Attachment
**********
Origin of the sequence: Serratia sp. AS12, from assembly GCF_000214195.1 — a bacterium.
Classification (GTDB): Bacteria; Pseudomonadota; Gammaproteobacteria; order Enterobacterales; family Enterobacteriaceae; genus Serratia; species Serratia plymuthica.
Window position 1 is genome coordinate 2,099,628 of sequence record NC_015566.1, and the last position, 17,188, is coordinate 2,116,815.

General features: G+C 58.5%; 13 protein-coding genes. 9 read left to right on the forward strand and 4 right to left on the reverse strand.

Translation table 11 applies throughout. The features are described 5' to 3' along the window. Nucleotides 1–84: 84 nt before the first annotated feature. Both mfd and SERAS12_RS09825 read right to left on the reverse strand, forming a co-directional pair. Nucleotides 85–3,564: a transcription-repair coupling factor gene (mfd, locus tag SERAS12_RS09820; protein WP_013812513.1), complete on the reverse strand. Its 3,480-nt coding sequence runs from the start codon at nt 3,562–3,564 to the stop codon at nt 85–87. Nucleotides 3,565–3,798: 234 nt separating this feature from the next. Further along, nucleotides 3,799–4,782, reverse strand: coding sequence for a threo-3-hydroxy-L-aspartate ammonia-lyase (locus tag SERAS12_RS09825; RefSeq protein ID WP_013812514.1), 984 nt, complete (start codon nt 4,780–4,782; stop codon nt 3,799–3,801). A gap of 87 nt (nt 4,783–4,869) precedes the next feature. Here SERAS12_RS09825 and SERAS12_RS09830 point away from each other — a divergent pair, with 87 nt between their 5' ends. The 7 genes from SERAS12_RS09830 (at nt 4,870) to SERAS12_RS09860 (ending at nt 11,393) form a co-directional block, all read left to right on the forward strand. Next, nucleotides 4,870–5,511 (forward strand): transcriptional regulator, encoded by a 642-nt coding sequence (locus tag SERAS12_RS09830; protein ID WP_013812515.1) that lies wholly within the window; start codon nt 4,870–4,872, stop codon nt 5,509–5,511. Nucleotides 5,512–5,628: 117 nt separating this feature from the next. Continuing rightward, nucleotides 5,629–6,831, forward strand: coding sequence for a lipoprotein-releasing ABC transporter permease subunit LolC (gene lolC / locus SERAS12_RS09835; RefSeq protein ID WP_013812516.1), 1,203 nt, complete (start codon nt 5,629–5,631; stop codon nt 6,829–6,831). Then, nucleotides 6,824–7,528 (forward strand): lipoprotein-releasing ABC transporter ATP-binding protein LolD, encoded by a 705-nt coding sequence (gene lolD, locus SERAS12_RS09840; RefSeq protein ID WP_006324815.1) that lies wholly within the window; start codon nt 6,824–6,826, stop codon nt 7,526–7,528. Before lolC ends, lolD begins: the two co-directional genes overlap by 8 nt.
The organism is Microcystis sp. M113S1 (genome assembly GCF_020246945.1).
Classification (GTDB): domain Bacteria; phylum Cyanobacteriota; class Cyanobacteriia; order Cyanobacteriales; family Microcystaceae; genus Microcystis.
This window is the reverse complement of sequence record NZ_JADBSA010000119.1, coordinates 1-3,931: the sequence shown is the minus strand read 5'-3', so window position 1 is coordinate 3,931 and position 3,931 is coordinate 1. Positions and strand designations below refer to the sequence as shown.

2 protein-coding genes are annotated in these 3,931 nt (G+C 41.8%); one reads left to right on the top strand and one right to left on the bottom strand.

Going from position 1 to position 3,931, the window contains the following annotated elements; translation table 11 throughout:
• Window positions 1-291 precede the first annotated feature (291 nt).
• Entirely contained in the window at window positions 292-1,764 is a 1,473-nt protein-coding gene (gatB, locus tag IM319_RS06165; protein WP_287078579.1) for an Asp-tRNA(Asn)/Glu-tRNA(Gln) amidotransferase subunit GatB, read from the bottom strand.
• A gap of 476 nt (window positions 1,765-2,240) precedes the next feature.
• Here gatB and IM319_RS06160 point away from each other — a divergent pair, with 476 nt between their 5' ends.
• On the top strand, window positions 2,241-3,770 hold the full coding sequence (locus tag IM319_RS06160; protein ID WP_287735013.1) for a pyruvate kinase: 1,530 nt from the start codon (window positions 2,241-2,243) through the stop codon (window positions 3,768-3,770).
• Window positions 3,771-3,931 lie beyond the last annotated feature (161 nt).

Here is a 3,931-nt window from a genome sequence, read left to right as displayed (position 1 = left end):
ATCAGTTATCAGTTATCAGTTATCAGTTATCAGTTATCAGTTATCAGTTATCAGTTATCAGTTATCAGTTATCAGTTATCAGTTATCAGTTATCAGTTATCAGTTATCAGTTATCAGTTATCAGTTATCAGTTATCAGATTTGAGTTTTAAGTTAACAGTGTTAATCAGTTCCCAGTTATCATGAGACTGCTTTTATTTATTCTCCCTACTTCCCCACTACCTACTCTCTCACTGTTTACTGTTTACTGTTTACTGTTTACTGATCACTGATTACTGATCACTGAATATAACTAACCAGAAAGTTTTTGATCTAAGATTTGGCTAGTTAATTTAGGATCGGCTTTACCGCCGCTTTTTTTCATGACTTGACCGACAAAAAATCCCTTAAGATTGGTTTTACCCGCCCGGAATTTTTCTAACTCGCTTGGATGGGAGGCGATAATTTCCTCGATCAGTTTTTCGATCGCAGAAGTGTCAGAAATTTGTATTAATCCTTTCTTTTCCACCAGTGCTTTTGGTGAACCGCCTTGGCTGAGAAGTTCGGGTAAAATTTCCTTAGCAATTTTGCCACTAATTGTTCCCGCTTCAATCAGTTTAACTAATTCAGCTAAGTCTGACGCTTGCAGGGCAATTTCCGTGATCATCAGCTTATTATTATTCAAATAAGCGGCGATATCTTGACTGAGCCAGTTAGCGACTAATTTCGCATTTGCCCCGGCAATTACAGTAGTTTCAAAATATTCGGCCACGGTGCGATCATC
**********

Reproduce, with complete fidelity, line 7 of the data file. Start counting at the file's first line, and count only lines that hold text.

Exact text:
Classification (GTDB): domain Bacteria; phylum Cyanobacteriota; class Cyanobacteriia; order Cyanobacteriales; family Microcystaceae; genus Microcystis.